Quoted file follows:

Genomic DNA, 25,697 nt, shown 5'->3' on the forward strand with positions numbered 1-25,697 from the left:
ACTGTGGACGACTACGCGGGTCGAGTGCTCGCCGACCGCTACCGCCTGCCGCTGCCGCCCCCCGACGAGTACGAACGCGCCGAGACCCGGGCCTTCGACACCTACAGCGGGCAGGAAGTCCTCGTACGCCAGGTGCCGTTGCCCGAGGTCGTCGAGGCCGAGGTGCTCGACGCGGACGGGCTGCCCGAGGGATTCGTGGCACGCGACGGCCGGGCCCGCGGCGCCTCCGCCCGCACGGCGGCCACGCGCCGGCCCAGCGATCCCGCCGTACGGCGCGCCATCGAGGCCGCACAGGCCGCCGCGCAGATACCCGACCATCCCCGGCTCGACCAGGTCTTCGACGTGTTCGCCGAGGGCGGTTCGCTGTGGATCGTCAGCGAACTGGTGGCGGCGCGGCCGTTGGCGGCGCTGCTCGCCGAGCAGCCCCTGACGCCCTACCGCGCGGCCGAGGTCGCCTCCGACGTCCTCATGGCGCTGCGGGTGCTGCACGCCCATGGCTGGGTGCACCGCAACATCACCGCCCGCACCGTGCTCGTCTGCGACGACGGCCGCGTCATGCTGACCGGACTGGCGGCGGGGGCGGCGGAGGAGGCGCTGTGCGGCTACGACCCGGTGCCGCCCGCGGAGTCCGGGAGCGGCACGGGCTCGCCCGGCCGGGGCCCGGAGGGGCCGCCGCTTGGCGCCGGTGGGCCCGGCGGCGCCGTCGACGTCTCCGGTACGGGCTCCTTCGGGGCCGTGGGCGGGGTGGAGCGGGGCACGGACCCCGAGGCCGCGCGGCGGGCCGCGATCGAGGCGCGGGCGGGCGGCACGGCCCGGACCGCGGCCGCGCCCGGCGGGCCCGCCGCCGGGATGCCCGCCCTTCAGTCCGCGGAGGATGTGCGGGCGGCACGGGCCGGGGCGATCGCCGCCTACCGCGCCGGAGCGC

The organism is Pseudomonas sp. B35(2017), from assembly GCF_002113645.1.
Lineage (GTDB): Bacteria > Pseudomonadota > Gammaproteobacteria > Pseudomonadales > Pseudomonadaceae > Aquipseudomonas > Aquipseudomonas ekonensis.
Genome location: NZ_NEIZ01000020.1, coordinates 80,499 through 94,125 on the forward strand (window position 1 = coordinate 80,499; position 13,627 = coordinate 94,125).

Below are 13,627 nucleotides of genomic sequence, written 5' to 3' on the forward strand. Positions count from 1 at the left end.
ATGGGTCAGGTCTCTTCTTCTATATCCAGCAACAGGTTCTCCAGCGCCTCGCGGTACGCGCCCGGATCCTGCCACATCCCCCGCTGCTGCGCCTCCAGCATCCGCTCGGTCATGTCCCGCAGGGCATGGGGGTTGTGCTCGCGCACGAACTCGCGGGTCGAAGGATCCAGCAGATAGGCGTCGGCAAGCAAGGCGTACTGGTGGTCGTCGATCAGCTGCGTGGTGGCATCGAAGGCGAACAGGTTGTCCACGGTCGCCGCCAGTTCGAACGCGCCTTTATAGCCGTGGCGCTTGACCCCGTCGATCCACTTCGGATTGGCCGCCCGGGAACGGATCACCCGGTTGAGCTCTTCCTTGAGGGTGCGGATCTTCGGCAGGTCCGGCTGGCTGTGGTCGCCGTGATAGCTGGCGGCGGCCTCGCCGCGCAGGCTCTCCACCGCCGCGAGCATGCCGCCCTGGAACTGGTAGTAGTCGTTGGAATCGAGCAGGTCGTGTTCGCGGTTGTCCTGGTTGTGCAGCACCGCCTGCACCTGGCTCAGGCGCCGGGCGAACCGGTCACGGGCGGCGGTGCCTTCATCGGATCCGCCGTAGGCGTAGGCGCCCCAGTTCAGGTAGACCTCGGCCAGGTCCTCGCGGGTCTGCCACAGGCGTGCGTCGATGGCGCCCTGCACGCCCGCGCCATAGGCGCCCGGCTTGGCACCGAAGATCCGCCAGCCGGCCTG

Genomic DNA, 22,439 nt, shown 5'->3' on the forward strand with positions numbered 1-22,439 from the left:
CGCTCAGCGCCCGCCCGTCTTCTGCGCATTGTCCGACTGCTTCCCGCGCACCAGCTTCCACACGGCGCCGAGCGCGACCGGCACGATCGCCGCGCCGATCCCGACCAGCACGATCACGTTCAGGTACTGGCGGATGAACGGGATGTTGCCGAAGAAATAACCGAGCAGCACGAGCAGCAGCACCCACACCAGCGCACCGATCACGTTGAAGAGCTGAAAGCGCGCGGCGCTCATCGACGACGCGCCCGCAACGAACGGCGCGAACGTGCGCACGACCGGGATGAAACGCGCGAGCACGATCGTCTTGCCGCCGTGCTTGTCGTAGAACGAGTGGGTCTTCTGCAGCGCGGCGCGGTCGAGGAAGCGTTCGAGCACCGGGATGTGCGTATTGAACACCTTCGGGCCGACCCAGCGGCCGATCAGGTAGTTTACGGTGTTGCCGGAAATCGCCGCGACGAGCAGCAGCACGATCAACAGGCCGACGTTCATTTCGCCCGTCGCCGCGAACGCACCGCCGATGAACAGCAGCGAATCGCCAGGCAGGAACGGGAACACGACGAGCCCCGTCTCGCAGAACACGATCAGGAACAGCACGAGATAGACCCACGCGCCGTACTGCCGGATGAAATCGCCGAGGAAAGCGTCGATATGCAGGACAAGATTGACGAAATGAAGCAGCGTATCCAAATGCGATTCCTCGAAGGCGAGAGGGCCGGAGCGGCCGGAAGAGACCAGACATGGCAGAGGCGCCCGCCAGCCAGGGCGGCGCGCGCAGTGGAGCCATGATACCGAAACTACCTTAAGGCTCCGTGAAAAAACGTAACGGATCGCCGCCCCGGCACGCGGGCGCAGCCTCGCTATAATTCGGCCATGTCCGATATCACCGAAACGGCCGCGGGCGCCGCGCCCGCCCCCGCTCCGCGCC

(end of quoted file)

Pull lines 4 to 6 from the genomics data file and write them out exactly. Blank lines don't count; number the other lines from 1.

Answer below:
Lineage (GTDB): Bacteria > Pseudomonadota > Gammaproteobacteria > Pseudomonadales > Pseudomonadaceae > Aquipseudomonas > Aquipseudomonas ekonensis.
Genome location: NZ_NEIZ01000020.1, coordinates 80,499 through 94,125 on the forward strand (window position 1 = coordinate 80,499; position 13,627 = coordinate 94,125).

Below are 13,627 nucleotides of genomic sequence, written 5' to 3' on the forward strand. Positions count from 1 at the left end.